Habitat and local
* Well-adapted to alkaline
soils, wind, and a wide range of temperatures;
typically found along waterways.
* Excludes other plants from
growing underneath, due to salt deposited from
* Aggressive root system depletes ground water
needed by native species.
Prevention and Control
* Plant natives or spread
native seed in disturbed areas.
* Search threatened areas regularly (at least
annually) to look for newly arrived plants.
General control notes
* Difficult to eradicate
since species spreads rapidly and usually
resprouts after treatment. Follow-up monitoring
to treat resprouts essential (Lovich 2000).
Manual or mechanical control
* Root plowing and cutting—useful for initial
removal of heavy infestations; follow-up
application of herbicides by a licensed
pesticide applicator is suggested to treat resprouting.
* Estimated costs: vary depending on if
volunteers conduct removal and on the plant
density; equipment costs range may from $100 to
over $1,000. There may be
additional fees for disposal of plant material.
* Pulling by hand—uprooting of seedlings and
* Prescribed burning is useful to reduce biomass
prior to other treatments. (check your local air
control district and fire department for
* Flooding can be effective when thickets are
flooded for one to two years.
* Biological control
agents—USDA currently testing several insect
species from other countries for release in
* Grazing—cattle grazing can reduce amounts of
Contact a licensed
pesticide applicator if you would like to
control any weeds chemically.
MANAGEMENT IN HOME LANDSCAPES
Prevention is the best
management strategy for avoiding problems with
salt cedar in and around home landscapes. If
salt cedar is found
growing in landscaped areas, immediately pull
the plant before it can spread. Pulling plants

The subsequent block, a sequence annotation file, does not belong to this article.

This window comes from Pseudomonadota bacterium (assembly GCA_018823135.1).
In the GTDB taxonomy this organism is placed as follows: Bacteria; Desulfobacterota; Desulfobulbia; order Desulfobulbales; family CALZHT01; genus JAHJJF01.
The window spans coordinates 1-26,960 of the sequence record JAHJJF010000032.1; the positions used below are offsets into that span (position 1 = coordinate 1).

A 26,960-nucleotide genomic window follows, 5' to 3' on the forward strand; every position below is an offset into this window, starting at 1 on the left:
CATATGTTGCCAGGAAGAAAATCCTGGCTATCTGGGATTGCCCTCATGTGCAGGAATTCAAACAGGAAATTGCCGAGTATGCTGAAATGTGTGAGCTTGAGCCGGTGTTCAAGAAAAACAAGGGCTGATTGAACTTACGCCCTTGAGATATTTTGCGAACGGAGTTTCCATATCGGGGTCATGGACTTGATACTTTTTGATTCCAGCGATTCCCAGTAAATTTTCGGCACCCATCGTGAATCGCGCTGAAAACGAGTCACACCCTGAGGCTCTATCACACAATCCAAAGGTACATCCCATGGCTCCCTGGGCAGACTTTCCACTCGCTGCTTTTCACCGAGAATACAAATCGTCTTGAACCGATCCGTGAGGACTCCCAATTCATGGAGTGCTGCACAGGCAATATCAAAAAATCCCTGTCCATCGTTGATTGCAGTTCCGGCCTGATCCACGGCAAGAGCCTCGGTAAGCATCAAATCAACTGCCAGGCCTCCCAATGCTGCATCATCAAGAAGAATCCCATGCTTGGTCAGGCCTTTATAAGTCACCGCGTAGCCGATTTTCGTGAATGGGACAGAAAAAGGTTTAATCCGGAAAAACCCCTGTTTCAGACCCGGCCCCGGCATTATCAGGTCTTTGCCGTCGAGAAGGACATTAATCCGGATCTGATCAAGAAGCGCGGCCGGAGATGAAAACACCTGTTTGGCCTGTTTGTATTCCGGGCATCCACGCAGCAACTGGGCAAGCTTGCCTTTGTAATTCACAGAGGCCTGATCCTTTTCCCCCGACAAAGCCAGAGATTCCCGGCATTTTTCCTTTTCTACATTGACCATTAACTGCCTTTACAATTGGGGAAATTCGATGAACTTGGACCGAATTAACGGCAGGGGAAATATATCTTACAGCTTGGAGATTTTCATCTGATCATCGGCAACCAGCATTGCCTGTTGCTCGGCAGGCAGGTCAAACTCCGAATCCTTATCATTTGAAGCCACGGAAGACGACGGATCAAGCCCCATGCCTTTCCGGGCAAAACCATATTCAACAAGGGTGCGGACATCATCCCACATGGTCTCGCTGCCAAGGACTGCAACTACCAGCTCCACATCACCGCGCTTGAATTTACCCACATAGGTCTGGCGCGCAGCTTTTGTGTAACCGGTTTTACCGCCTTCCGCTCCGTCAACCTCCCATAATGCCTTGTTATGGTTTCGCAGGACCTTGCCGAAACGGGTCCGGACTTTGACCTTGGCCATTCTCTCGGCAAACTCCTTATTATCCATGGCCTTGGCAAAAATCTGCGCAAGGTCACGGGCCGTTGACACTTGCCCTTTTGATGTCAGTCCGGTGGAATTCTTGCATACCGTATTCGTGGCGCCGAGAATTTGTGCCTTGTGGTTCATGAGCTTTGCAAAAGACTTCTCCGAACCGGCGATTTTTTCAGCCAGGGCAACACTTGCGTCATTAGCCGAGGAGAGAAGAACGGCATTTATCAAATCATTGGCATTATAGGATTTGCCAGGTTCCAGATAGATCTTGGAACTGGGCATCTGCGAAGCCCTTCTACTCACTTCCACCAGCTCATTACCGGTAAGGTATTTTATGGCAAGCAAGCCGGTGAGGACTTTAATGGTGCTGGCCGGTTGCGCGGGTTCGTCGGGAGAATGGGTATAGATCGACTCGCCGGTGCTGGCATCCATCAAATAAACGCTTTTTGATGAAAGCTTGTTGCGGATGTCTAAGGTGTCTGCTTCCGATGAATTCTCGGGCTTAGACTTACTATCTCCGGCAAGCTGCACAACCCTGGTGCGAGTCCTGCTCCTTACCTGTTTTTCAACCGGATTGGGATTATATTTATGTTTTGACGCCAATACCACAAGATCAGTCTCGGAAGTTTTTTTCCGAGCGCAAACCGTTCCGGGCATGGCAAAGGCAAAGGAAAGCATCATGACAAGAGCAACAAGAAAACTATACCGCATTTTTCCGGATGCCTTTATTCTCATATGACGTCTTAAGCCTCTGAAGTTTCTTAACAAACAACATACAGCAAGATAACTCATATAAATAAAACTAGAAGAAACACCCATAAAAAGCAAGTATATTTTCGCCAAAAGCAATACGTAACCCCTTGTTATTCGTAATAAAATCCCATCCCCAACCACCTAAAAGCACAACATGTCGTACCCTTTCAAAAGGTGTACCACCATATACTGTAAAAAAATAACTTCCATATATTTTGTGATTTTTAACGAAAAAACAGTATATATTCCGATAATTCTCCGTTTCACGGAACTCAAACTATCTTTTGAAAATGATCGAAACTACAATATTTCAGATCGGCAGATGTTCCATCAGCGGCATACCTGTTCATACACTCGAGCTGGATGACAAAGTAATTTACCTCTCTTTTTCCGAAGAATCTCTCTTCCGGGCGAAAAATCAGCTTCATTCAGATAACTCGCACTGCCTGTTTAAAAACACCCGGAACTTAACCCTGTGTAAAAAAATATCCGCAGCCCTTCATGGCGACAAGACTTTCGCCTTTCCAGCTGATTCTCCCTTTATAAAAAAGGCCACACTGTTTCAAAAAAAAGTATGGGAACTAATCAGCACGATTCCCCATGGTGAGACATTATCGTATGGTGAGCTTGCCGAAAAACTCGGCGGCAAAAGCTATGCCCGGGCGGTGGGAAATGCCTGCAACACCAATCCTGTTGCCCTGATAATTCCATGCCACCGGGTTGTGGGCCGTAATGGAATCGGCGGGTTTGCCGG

(try to remove as much of the root as possible)
is an effective way of controlling a few
scattered plants growing within landscaped
MANAGEMENT IN PASTURES,
RANGELAND, RIGHTS-OF-WAY, AND CROPS
Established salt cedar populations are difficult to control
and require multiple years of intensive
management. Removing all woody material is
essential as the plant can resprout from twigs. A
management program should include prevention,
monitoring, and treatment of small satellite
populations before plants develop extensive
roots. Make sure root fragments and seed are not
transported to other sites. Always clean
vehicles, machinery, and clothing after visiting
References and more
Carpenter, A.T. 1999. Element
Stewardship Abstract for Tamarix ramosissima
Ledebour , Tamarix pentndra Pallas, Tamarix
chinensis Loureiro, Tamarix parviflora De
Candolle, salt cedar, tamarisk. The Nature
Conservancy, Wildland Invasive Species Team.
Arlington, VA. Available at
DeLoach, C.J. 1997.
Biological control of weeds in the United States
and Canada . In: Luken, J.O and J.W. Thieret
(eds.). Assessment and Management of Plant
Invasions. Springer-Verlag , New York , NY.
Gary, H.L. 1960. Utilization
of five-stamen tamarisk by cattle. Rocky
Mountain Forest and Range Experiment Station.
Research Notes. 51:1-3.
Gibbons, M.V., M.G.
Rosenkranz, H.L. Gibbons, Jr., and M.D. Sytsma.
1999. Guide for Developing Integrated Aquatic
Vegetation Management in Oregon. Center for
Lakes and Reservoirs, Portland State University,
Lovich, J. 2000. Tamarix spp.
In Invasive Plants of California Wildlands.
Carla C. Bossard, John M. Randall, Marc C.
Hoshovsky, Editors. University of California
Press. Available at
Martin, T. 2001. A Success Story: Tamarisk
Control at a Coachella Valley Preserve, Southern
California. The Nature
Conservancy, Wildland Invasive Species Program.